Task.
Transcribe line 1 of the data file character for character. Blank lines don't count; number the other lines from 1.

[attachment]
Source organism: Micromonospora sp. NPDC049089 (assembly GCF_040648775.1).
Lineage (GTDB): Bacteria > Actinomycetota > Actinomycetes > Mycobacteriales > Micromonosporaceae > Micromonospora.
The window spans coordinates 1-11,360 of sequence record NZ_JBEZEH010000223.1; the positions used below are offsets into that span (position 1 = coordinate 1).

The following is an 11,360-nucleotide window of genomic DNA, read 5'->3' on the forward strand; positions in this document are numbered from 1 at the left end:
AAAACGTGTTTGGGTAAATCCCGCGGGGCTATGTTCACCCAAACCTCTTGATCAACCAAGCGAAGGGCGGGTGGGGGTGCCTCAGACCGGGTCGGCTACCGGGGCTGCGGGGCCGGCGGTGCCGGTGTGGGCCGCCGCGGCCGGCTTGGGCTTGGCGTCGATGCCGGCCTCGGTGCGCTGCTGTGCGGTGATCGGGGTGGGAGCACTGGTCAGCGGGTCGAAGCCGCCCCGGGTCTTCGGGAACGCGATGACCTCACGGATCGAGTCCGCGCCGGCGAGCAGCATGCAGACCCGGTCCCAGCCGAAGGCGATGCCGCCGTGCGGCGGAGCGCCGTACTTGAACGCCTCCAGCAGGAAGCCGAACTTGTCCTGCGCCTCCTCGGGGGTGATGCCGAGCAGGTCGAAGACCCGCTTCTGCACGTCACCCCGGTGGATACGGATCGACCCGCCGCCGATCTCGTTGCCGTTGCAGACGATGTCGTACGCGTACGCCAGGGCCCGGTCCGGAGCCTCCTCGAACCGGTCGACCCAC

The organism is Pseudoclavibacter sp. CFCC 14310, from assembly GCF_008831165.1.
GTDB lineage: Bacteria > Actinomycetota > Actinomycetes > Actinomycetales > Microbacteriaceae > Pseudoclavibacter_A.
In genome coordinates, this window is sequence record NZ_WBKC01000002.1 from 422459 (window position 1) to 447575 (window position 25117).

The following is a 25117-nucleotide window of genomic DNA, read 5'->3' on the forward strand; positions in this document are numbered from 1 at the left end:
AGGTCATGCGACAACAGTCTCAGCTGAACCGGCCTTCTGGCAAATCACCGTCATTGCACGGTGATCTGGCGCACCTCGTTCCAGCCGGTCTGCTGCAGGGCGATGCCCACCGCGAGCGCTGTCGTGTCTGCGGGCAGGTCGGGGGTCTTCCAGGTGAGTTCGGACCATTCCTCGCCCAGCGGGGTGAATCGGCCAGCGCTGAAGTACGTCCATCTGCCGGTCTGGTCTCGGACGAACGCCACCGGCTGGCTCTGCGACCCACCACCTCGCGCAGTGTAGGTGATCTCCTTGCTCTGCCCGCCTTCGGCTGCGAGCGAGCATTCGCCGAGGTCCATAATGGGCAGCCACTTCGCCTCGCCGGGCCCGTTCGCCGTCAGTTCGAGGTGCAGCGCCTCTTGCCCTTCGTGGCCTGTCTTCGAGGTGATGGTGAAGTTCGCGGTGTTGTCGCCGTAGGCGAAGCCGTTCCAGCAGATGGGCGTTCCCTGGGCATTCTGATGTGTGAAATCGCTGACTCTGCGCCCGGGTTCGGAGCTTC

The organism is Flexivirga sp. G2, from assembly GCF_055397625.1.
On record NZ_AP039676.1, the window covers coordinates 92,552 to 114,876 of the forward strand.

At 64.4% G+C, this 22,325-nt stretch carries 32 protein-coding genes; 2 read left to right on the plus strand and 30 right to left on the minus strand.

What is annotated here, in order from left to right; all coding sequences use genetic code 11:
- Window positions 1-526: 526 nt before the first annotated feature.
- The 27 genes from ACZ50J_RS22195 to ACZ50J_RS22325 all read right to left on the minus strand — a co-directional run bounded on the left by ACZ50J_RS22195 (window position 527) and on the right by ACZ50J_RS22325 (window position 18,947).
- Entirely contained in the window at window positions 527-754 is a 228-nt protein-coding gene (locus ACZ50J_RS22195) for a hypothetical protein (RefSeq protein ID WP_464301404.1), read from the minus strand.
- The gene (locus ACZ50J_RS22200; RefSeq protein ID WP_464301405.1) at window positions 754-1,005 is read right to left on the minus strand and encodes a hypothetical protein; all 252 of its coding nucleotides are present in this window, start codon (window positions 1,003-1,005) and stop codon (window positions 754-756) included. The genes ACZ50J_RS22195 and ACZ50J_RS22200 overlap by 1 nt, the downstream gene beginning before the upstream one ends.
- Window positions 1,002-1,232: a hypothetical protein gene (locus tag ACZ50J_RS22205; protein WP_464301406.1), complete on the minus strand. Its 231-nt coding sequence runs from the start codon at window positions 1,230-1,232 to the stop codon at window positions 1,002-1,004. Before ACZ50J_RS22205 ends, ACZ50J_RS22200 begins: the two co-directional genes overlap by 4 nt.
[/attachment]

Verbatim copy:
Source organism: Micromonospora sp. NPDC049089 (assembly GCF_040648775.1).